Gravatar – an image that follows you from site to site
With the world of the internet, we all have access to ever greater amounts of information and we similarly generate ever increasing amounts of content too. It is normal now for people have become members of community forums and blog sites to post our views of the world, and often this can mean we have joined a dozen or more such sites across our many interest niches. The concept behind the Gravatar web site is to allow members to register their email address to upload a “globally recognized avatar” so that when we post comment out there on the internet, as long as the same email address has been used on the blogging platform, then your Gravatar will be looked up and displayed automatically.
In order for it to work, the blogging platform needs to have installed a plug in which caused every post to be checked against the universal directory of the Gravatar web site. Assuming that plug in is installed and activated, then it all works seamlessly well, saving the user a lot of time to upload his avatar to each site and blog post. It all works on meta data stored against the avatar the user has uploaded against the email address he has registered it to. The blogging platforms supported are Drupal, WordPress and Redmine content management systems. The avatar that is uploaded can be a square one hundred and fifty pixels, and it is always displayed as eighty by eighty pixels when the blog platform has the plugin installed and activated.
Massive Volumes of Gravatar Hits Per Day, Served Lightening fast
The statistics on its usage are quite remarkable. After Tom Preston-Werner developed the system, he got distracted by other projects and for several years did not support it. He then returned to the project with the assistance of of allies Edgecast and Dyn and committed to making it faster to serve the avatars of its user base. Because each time a visitor to a blog opens a web page, that places a call for the avatar to be served from the global server. As of January 2012, Gravatar now serves about one hundred thousand avatars per second, about eight billion, six hundred million avatars served per day. That is truly an amazing performance, and it just goes to show the level of use out there in the wider blogging community. It is also a credit to the developer and his supporters that their servers deliver the avatar typically in under one hundred milliseconds, as he says, in a quarter of the time it takes to blink your eyes
When a user registers for free with Gravatar, they are assigned a simple URL (Universal Resource Locator, also known as a web page address) to use when they are publishing content on one of the compatible platforms. This web page address has a “hash” code at the end of it, which translates to be your email address. This format and design enables you to set up in community user forums and message boards your profile, which contains your unique Gravatar URL. This extends its functionality way past only working on blogging platforms that have the plugin installed. The purpose of forum profiles is to display your name and avatar and signature for every forum post you make. By using your Gravatar URL, you can then maintain a common avatar at one central location, and then use it across all of the sites where you publish content.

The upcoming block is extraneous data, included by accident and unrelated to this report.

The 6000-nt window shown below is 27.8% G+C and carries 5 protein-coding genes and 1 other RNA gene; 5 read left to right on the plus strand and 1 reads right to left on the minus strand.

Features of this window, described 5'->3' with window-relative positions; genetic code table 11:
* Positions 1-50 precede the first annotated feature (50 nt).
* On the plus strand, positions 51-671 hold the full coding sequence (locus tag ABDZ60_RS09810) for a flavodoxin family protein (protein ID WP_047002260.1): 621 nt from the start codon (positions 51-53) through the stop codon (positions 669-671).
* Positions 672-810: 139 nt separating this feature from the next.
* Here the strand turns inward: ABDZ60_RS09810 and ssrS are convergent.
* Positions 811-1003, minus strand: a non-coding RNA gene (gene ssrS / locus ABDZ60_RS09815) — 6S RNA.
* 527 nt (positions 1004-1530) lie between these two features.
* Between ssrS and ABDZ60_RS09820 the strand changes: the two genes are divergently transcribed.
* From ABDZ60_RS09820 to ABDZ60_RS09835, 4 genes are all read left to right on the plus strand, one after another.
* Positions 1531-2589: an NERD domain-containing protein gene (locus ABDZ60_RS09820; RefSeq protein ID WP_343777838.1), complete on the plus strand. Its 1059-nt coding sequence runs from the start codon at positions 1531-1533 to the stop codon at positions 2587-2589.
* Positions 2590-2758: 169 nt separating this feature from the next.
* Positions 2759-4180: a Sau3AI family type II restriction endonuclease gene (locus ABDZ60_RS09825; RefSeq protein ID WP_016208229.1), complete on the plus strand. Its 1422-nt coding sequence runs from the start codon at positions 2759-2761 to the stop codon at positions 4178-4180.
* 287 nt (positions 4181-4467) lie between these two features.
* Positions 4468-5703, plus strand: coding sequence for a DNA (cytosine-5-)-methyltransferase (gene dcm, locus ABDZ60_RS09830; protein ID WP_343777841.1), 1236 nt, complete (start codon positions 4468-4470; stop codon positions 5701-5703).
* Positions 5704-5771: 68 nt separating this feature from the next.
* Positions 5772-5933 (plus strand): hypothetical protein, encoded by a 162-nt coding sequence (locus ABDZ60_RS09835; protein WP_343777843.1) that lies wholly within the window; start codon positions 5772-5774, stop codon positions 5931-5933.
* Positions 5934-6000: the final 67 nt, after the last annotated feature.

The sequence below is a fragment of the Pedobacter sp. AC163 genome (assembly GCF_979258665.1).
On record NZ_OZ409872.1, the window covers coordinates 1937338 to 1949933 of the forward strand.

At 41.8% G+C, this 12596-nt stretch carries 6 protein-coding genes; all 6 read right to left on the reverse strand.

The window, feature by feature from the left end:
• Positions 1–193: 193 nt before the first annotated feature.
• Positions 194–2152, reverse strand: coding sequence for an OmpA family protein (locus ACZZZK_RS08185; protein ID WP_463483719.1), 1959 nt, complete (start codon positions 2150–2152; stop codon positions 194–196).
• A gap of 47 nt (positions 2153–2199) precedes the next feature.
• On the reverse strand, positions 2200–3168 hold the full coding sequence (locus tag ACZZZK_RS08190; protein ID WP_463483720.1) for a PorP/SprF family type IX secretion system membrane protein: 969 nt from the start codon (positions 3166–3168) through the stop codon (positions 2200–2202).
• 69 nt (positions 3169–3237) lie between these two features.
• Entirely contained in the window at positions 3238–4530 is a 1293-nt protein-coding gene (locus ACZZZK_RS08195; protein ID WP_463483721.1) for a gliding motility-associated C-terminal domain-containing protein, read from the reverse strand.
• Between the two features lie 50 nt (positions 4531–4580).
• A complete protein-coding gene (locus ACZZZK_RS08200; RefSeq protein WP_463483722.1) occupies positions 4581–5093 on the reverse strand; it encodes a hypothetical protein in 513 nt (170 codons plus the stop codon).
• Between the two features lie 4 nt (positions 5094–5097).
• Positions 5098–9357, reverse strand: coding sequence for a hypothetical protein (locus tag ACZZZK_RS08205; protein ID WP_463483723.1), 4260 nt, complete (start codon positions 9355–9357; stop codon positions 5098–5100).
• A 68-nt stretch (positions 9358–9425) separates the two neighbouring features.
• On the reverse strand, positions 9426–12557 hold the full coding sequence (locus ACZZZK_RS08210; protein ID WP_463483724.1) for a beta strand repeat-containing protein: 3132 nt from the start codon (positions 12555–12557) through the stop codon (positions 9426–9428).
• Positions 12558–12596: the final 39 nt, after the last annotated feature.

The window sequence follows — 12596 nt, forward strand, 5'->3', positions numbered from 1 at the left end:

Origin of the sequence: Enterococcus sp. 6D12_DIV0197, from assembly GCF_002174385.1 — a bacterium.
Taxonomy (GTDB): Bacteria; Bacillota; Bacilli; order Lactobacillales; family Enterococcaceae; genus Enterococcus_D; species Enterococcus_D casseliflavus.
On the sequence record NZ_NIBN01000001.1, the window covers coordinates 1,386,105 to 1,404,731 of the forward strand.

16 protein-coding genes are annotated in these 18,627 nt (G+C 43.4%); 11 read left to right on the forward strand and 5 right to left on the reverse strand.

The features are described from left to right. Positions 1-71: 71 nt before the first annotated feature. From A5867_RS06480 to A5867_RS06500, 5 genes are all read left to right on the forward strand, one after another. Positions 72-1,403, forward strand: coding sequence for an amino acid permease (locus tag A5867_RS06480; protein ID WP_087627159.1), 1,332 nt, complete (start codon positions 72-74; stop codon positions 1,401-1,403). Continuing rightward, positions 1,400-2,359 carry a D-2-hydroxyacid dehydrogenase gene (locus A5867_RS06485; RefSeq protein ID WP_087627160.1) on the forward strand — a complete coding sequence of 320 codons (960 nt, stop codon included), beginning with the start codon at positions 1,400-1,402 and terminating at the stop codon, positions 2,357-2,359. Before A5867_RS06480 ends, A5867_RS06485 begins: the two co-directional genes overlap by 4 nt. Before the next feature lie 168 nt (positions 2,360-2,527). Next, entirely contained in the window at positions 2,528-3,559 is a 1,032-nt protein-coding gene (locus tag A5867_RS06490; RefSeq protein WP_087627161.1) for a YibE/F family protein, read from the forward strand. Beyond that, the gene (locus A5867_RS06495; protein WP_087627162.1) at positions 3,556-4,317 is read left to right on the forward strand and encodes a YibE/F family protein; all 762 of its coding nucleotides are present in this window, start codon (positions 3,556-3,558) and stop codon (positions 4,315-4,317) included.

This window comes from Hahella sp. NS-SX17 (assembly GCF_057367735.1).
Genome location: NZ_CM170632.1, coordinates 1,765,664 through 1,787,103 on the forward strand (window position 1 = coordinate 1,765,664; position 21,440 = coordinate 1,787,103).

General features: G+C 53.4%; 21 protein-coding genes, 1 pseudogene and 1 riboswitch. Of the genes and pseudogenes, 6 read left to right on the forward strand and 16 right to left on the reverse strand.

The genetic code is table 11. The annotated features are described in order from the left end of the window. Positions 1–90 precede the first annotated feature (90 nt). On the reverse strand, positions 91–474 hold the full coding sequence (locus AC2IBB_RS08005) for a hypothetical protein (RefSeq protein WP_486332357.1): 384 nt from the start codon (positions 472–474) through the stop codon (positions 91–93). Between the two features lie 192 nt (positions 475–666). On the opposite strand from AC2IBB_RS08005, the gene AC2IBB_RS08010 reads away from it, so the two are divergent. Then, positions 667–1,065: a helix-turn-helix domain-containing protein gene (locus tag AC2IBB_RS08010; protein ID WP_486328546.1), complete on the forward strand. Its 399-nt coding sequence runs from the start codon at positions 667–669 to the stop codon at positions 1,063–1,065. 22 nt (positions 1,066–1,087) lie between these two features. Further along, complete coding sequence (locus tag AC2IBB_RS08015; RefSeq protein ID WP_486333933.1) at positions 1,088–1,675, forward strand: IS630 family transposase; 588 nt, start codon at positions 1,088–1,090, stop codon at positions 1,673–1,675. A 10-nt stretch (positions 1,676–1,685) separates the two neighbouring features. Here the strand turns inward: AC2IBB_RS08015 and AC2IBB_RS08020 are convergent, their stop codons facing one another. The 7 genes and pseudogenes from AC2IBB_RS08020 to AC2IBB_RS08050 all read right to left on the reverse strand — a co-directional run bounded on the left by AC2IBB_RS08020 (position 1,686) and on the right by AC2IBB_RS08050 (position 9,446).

Assume that you, over the course of a few years, that you have published hundreds or even thousands of posts online, you are able change your avatar on every post you have ever made by simply logging into Gravatar and changing the avatar you keep there on file. Then when your old content is ever viewed, Gravatar will then be serving your new avatar seamlessly because it is tied to the email address you used to register your Gravatar account with. Of course nothing prevents you from registering several email addresses and keeping several avatars on file, depending on how many personas you wish to maintain in your online publishing life. The main thing to remember is that everything about your avatar is that it is tied to your email address, which is then encrypted in MD5 encryption code at the end of the URL you are given, and that by using this encrypted web page address you are pointing all your published content to Gravatar for it to serve to that web site the avatar you have on file with them.
Gravatar Handles Avatar Content ratings with No Problems
The whole idea behind this is so that you can keep all your avatars across all your published content up to date with the latest avatar of your choosing. What is very interesting is that avatars can be assigned a content rating just like movies can be assigned a a G rating or an R rating for the nature of their content. This is worth bearing in mind because the site where your fill out your forum profile, or the blogging platform site owner may have set their site to only accept for example G rating avatars. In those instances, a R rated avatar would not get displayed.
Some people have reported problems with using transparent PNG avatar file formats appearing poorly when viewed in internet Explorer. In such situations, there are established work around solutions to the problem, or of course you could choose an alternative file format type for your avatar to avoid the problem.
As a web site owner, there are various sources to finding the plug in software for use with your WordPress blogging platform, and for the other content management systems that are compatible with Gravatar. It is all quite easy to download it, install it and to set it to activate. It doesn’t take more than a minute to do. On the whole, the Gravatar is an excellent solution to avatar management issues, especially for the prolific content publisher.